Bellaire HS students, community remember life of beloved 19-year-old shot, killed

Students, parents now calling for change and accountability

Hundreds of people gathered for a candlelight vigil Wednesday night at Evelyn's Park in Bellaire to honor the 19-year-old student that was killed in a school shooting Tuesday.

BELLAIRE – Hundreds of people gathered for a candlelight vigil Wednesday night at Evelyn's Park in Bellaire to honor the 19-year-old student that was killed in a school shooting Tuesday.

Cesar Cortes lost his life in the shooting at Bellaire High School, his family told KPRC. His loved ones describe him as a student who was excited to serve his country and did not have a mean bone in his body.

"Not only was I overwhelmed to see all of you, but it feels my heart knowing that my brother is looking from above right now, watching all of us," said Dylan Cortes, Cesar's brother. "Pray for him and be here for him, I will miss him, and he did not die in vain because I will move forward for him and my family."

Leaders from different faiths spoke at the vigil and prayed for Cesar, his family, law enforcement, along with students, teachers and staff at Bellaire High School.

"It's just so heartbreaking because that's a student, you know somebody who had a future, who was working towards their goals, so it's just so heartbreaking," said a tearful Michelle Nguyen, who is also a senior at Bellaire High School.

"He was a very nice person, he never spoke to someone in a wrong way or a rude matter," said Cameron Bayat, a senior at Bellaire High School who knew Cesar from middle school. "He was a hard-working student; he always did his work. He made jokes and made people laugh."

Many of Cesar's classmates also gathered at Evelyn's Park earlier Wednesday afternoon to make signs with messages, decorated balloons, cried and shared stories about Cortes.

"[Wednesday] is about getting together to remember Cesar," said Bellaire High School senior Shaked Masti.

Cesar's classmates are determined to share his legacy. He was in JROTC, destined for the Army. He loved to serve, students said. They said he would be remembered for his sense of duty, kindness, and integrity.

"It was tragic. It was heartbreaking. It was so shocking," said Reyon Burns, Cesar's friend and former Bellaire High School student. "I wish he was alive, but since he passed away...Cesar, he will always be remembered forever."

"Really just be there for one another because we took a huge loss, and I just really wanted some time to process with my friends and Cesar's friends and really just spread more love," said Grace Bandercan, a Bellaire High School senior who organized the vigil.

Parents at the vigil also mourned the student's death.

"Cesar was a good kid. He was sweet. He was respectful. He was just hanging out at our house during Christmas break. He was in ROTC with my daughter," said Viviana Ramirez, whose daughter attends Bellaire. "He had plans, and I feel like the school dropped the ball because this isn't the first time they found a gun on campus. This is the fourth, it's only the first time somebody got hurt, and it could have been prevented."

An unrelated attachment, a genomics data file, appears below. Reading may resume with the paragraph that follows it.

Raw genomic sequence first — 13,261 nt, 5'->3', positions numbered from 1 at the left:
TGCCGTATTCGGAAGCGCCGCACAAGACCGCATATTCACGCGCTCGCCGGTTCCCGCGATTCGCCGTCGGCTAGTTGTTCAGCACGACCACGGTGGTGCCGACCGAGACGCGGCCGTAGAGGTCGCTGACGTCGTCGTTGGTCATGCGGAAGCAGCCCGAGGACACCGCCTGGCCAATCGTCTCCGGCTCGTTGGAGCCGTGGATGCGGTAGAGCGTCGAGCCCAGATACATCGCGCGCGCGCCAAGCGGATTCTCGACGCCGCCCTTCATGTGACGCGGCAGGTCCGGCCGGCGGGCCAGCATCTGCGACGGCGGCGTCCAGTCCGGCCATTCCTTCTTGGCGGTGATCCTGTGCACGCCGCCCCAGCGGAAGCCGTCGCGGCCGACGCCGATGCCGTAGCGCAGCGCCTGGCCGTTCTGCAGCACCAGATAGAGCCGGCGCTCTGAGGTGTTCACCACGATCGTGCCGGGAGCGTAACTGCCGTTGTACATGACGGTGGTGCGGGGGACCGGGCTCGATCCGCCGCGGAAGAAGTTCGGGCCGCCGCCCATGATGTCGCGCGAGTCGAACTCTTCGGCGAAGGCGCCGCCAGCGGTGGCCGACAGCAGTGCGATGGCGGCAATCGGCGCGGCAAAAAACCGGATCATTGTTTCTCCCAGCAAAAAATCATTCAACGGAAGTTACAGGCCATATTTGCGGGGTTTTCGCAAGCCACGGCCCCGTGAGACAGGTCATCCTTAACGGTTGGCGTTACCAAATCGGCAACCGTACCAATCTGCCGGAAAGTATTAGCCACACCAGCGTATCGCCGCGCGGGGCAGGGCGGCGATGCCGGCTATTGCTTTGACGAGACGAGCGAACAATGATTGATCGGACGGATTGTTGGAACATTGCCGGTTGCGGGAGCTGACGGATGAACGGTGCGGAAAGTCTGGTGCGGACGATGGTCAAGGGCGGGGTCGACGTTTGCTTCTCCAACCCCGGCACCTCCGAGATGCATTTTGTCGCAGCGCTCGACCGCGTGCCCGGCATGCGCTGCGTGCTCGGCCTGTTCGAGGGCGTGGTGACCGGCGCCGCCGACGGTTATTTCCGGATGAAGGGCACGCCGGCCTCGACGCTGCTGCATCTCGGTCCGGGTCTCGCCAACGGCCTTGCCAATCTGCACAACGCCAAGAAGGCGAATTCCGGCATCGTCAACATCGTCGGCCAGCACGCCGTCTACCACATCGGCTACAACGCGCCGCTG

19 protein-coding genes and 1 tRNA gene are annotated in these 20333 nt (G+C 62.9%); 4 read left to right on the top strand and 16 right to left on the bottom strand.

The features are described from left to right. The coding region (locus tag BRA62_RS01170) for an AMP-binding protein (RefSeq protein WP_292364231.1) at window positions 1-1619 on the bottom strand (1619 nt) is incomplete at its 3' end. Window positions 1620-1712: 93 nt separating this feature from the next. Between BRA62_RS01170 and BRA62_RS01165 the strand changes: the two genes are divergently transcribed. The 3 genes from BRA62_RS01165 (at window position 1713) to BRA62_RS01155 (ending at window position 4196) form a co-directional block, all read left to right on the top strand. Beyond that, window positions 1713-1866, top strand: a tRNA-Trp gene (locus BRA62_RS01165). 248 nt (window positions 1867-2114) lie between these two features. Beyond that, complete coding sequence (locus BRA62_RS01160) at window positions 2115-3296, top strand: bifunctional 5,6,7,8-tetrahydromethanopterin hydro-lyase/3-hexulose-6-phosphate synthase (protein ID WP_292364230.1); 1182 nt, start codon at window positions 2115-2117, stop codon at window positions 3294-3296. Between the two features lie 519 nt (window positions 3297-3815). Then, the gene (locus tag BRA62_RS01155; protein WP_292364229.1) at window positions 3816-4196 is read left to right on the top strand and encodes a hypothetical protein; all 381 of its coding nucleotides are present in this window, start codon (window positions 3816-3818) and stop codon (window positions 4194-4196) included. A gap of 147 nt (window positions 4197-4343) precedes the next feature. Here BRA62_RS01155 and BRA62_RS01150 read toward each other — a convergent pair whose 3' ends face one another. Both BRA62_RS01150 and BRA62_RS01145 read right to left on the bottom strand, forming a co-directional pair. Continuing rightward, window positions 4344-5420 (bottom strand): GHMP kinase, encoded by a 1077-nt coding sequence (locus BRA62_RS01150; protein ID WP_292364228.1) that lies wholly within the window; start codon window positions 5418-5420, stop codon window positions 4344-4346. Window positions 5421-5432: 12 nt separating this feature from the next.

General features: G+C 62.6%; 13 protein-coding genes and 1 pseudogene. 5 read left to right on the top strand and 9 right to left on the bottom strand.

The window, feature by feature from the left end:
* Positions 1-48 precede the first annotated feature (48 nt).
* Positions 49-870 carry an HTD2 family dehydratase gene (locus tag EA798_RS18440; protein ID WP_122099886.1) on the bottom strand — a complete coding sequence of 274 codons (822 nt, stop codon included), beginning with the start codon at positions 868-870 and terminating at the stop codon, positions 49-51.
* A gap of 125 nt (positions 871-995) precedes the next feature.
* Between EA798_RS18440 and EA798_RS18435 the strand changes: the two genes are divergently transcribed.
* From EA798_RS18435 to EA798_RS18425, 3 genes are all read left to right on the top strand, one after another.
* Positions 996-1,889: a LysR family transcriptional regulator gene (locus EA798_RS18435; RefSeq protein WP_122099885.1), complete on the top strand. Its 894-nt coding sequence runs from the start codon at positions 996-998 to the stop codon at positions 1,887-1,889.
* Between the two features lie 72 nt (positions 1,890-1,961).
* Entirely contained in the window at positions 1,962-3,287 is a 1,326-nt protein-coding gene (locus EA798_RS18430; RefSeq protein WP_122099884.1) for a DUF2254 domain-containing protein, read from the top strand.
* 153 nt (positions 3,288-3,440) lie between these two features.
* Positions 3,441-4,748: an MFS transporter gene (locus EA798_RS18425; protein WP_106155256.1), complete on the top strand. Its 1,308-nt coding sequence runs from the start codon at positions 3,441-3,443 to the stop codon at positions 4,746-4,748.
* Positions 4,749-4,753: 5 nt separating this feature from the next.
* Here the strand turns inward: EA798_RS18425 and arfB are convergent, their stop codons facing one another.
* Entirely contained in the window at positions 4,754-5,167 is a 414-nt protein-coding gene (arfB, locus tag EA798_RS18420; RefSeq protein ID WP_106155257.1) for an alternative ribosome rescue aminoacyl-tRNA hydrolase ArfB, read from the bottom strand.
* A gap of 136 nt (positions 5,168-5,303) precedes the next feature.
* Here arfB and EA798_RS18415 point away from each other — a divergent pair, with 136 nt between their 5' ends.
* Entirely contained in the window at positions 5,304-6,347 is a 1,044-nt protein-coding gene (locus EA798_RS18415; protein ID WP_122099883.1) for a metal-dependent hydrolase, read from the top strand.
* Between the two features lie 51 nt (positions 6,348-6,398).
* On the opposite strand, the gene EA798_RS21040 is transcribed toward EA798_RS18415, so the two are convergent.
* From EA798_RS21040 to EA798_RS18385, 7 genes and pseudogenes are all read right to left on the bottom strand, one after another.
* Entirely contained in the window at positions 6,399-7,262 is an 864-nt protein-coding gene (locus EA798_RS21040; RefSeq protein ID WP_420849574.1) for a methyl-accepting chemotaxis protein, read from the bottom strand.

"I feel like this kid is my kid too. This could have been my son," said Tina Martin, a Bellaire High School parent.

Many others also called on Houston Independent School District to affect change.

Flo Rice, a substitute teacher who was injured during the Santa Fe High School deadly shooting, and her husband Scot, attended the vigil to show their support for the community.

"Coming from Santa Fe, we understand what this type of tragedy does to a community, no child should go to school and not come home, no one deserves this," said Rice. "It just breaks my heart that they lived through this trauma, and their life is forever changed because there weren't measures put in place to protect them."

"We just want to be here to add our support for the family of the students and that our hearts are just breaking that this continues," Scot said. "There are things that can be done to stop this, and that's what we're fighting for on a daily basis to stop this madness in our schools and everywhere else."

Scot advocates that schools should have dogs that can sniff ammunition and metal detectors.

Many of the students expressed fear that this situation is becoming too common in schools and Bellaire High School.

"It really scares me because this shouldn't be happening. It's not normal," Bellaire High School senior Shaked Masti. "It's too easy to be able to bring a gun into school. Anyone could."

However, students and parents vowed to make sure Cortes' life would save others' lives.

"I don't want him to die in vain," Bandercan said. "It's just time that we make a change, and I'm so so sorry that it took the death of an innocent to spark change, but we need to make it happen now."

Bellaire High School students are organizing a demonstration on Friday.


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